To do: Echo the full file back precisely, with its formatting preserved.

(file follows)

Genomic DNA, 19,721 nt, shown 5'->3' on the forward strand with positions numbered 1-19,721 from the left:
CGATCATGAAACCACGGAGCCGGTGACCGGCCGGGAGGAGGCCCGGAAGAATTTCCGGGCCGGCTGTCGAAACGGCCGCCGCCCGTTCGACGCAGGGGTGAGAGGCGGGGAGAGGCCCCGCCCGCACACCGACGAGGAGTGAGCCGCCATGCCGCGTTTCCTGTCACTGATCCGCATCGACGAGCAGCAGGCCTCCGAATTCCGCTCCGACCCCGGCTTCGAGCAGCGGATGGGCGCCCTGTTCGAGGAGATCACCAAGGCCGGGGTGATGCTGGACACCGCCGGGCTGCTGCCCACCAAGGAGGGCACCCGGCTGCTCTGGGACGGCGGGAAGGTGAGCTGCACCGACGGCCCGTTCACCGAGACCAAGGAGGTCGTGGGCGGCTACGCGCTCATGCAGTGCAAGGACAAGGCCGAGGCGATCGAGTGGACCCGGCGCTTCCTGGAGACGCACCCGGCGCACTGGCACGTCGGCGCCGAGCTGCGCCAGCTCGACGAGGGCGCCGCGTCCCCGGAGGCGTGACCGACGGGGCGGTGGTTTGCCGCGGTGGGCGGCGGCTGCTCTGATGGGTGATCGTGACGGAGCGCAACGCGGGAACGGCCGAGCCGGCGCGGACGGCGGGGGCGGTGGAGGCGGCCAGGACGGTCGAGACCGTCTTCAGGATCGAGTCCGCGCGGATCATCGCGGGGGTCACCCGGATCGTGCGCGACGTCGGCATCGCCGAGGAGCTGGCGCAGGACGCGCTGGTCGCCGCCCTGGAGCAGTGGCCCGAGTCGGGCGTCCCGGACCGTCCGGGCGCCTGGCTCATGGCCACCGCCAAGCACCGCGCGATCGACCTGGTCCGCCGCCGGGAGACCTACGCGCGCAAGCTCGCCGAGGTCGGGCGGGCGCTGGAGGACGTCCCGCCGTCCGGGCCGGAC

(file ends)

Genomic DNA, 19,721 nt, shown 5'->3' on the forward strand with positions numbered 1-19,721 from the left:
CGATCATGAAACCACGGAGCCGGTGACCGGCCGGGAGGAGGCCCGGAAGAATTTCCGGGCCGGCTGTCGAAACGGCCGCCGCCCGTTCGACGCAGGGGTGAGAGGCGGGGAGAGGCCCCGCCCGCACACCGACGAGGAGTGAGCCGCCATGCCGCGTTTCCTGTCACTGATCCGCATCGACGAGCAGCAGGCCTCCGAATTCCGCTCCGACCCCGGCTTCGAGCAGCGGATGGGCGCCCTGTTCGAGGAGATCACCAAGGCCGGGGTGATGCTGGACACCGCCGGGCTGCTGCCCACCAAGGAGGGCACCCGGCTGCTCTGGGACGGCGGGAAGGTGAGCTGCACCGACGGCCCGTTCACCGAGACCAAGGAGGTCGTGGGCGGCTACGCGCTCATGCAGTGCAAGGACAAGGCCGAGGCGATCGAGTGGACCCGGCGCTTCCTGGAGACGCACCCGGCGCACTGGCACGTCGGCGCCGAGCTGCGCCAGCTCGACGAGGGCGCCGCGTCCCCGGAGGCGTGACCGACGGGGCGGTGGTTTGCCGCGGTGGGCGGCGGCTGCTCTGATGGGTGATCGTGACGGAGCGCAACGCGGGAACGGCCGAGCCGGCGCGGACGGCGGGGGCGGTGGAGGCGGCCAGGACGGTCGAGACCGTCTTCAGGATCGAGTCCGCGCGGATCATCGCGGGGGTCACCCGGATCGTGCGCGACGTCGGCATCGCCGAGGAGCTGGCGCAGGACGCGCTGGTCGCCGCCCTGGAGCAGTGGCCCGAGTCGGGCGTCCCGGACCGTCCGGGCGCCTGGCTCATGGCCACCGCCAAGCACCGCGCGATCGACCTGGTCCGCCGCCGGGAGACCTACGCGCGCAAGCTCGCCGAGGTCGGGCGGGCGCTGGAGGACGTCCCGCCGTCCGGGCCGGAC